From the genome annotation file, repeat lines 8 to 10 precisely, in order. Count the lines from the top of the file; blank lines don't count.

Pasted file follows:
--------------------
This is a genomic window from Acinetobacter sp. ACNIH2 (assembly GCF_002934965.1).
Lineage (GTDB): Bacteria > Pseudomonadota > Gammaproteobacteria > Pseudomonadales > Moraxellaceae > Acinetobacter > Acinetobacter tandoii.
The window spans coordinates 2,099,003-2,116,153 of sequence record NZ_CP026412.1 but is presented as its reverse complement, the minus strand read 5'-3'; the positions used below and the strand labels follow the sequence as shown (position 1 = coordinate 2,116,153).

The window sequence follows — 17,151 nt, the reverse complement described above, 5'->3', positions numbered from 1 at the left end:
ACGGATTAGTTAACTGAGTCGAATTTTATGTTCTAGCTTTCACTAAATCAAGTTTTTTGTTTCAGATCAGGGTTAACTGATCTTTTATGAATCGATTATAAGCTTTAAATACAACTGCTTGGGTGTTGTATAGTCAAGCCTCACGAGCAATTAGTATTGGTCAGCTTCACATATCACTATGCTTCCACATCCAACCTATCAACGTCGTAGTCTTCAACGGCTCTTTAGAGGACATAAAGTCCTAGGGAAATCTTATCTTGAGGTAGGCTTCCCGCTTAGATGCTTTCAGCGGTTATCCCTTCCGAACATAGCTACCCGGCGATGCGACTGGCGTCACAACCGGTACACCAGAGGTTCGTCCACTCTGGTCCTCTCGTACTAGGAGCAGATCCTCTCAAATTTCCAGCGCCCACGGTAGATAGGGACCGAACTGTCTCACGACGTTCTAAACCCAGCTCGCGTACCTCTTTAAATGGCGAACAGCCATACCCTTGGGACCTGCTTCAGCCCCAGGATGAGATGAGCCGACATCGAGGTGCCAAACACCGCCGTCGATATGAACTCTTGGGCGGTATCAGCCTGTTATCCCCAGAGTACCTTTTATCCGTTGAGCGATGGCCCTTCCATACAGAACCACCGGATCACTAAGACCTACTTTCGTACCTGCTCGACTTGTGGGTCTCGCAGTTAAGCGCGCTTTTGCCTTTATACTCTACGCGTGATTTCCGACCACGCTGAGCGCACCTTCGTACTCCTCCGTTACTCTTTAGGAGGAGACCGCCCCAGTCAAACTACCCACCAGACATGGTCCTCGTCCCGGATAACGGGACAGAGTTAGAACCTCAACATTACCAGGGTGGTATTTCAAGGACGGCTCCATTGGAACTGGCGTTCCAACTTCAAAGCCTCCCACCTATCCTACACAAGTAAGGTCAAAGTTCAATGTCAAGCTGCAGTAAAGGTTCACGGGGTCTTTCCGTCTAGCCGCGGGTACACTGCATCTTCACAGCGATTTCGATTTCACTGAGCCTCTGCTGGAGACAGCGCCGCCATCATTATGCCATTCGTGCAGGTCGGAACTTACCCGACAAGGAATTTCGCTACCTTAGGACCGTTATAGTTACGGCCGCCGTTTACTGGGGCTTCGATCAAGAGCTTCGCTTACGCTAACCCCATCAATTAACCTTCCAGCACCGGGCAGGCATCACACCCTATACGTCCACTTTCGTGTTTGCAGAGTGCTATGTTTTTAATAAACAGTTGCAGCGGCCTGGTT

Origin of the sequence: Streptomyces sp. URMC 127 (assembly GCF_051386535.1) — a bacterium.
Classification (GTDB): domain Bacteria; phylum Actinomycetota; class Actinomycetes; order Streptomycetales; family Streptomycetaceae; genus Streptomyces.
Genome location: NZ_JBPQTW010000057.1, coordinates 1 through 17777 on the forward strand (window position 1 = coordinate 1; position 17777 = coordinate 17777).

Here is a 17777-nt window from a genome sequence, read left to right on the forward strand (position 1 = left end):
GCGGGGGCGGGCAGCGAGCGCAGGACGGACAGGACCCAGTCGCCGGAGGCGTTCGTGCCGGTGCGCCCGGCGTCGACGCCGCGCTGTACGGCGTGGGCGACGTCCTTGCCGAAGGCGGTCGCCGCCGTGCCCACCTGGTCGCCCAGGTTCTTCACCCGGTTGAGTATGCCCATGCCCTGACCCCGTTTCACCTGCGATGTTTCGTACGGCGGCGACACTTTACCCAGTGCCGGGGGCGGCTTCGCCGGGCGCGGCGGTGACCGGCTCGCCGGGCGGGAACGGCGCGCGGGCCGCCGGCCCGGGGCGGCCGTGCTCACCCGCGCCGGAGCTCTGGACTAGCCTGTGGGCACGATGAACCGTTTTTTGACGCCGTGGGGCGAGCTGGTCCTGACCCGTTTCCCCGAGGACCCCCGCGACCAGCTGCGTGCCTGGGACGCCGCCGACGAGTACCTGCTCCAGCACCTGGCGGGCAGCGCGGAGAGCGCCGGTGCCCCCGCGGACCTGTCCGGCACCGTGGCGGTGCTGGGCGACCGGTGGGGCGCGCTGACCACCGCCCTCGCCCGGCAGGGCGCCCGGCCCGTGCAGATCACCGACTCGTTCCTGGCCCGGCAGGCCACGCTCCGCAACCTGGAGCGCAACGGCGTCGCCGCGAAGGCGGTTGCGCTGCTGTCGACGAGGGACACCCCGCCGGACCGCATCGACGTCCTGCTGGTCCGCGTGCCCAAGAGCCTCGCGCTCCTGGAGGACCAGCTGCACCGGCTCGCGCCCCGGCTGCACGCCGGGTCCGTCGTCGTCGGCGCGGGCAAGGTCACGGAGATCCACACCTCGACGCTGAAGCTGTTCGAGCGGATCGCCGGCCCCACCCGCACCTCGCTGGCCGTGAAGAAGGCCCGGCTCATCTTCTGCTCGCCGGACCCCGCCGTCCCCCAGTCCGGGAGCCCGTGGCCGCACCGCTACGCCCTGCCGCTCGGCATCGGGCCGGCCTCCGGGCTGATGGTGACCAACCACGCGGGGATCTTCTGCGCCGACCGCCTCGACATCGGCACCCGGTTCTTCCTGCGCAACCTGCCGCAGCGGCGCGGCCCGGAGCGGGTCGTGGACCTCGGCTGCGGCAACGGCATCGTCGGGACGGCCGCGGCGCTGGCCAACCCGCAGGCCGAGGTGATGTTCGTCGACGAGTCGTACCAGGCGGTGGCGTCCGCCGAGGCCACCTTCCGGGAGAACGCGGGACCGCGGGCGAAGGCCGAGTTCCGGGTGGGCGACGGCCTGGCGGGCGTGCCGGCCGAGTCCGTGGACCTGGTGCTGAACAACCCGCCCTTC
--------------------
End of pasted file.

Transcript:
Genome location: NZ_JBPQTW010000057.1, coordinates 1 through 17777 on the forward strand (window position 1 = coordinate 1; position 17777 = coordinate 17777).

Here is a 17777-nt window from a genome sequence, read left to right on the forward strand (position 1 = left end):
GCGGGGGCGGGCAGCGAGCGCAGGACGGACAGGACCCAGTCGCCGGAGGCGTTCGTGCCGGTGCGCCCGGCGTCGACGCCGCGCTGTACGGCGTGGGCGACGTCCTTGCCGAAGGCGGTCGCCGCCGTGCCCACCTGGTCGCCCAGGTTCTTCACCCGGTTGAGTATGCCCATGCCCTGACCCCGTTTCACCTGCGATGTTTCGTACGGCGGCGACACTTTACCCAGTGCCGGGGGCGGCTTCGCCGGGCGCGGCGGTGACCGGCTCGCCGGGCGGGAACGGCGCGCGGGCCGCCGGCCCGGGGCGGCCGTGCTCACCCGCGCCGGAGCTCTGGACTAGCCTGTGGGCACGATGAACCGTTTTTTGACGCCGTGGGGCGAGCTGGTCCTGACCCGTTTCCCCGAGGACCCCCGCGACCAGCTGCGTGCCTGGGACGCCGCCGACGAGTACCTGCTCCAGCACCTGGCGGGCAGCGCGGAGAGCGCCGGTGCCCCCGCGGACCTGTCCGGCACCGTGGCGGTGCTGGGCGACCGGTGGGGCGCGCTGACCACCGCCCTCGCCCGGCAGGGCGCCCGGCCCGTGCAGATCACCGACTCGTTCCTGGCCCGGCAGGCCACGCTCCGCAACCTGGAGCGCAACGGCGTCGCCGCGAAGGCGGTTGCGCTGCTGTCGACGAGGGACACCCCGCCGGACCGCATCGACGTCCTGCTGGTCCGCGTGCCCAAGAGCCTCGCGCTCCTGGAGGACCAGCTGCACCGGCTCGCGCCCCGGCTGCACGCCGGGTCCGTCGTCGTCGGCGCGGGCAAGGTCACGGAGATCCACACCTCGACGCTGAAGCTGTTCGAGCGGATCGCCGGCCCCACCCGCACCTCGCTGGCCGTGAAGAAGGCCCGGCTCATCTTCTGCTCGCCGGACCCCGCCGTCCCCCAGTCCGGGAGCCCGTGGCCGCACCGCTACGCCCTGCCGCTCGGCATCGGGCCGGCCTCCGGGCTGATGGTGACCAACCACGCGGGGATCTTCTGCGCCGACCGCCTCGACATCGGCACCCGGTTCTTCCTGCGCAACCTGCCGCAGCGGCGCGGCCCGGAGCGGGTCGTGGACCTCGGCTGCGGCAACGGCATCGTCGGGACGGCCGCGGCGCTGGCCAACCCGCAGGCCGAGGTGATGTTCGTCGACGAGTCGTACCAGGCGGTGGCGTCCGCCGAGGCCACCTTCCGGGAGAACGCGGGACCGCGGGCGAAGGCCGAGTTCCGGGTGGGCGACGGCCTGGCGGGCGTGCCGGCCGAGTCCGTGGACCTGGTGCTGAACAACCCGCCCTTC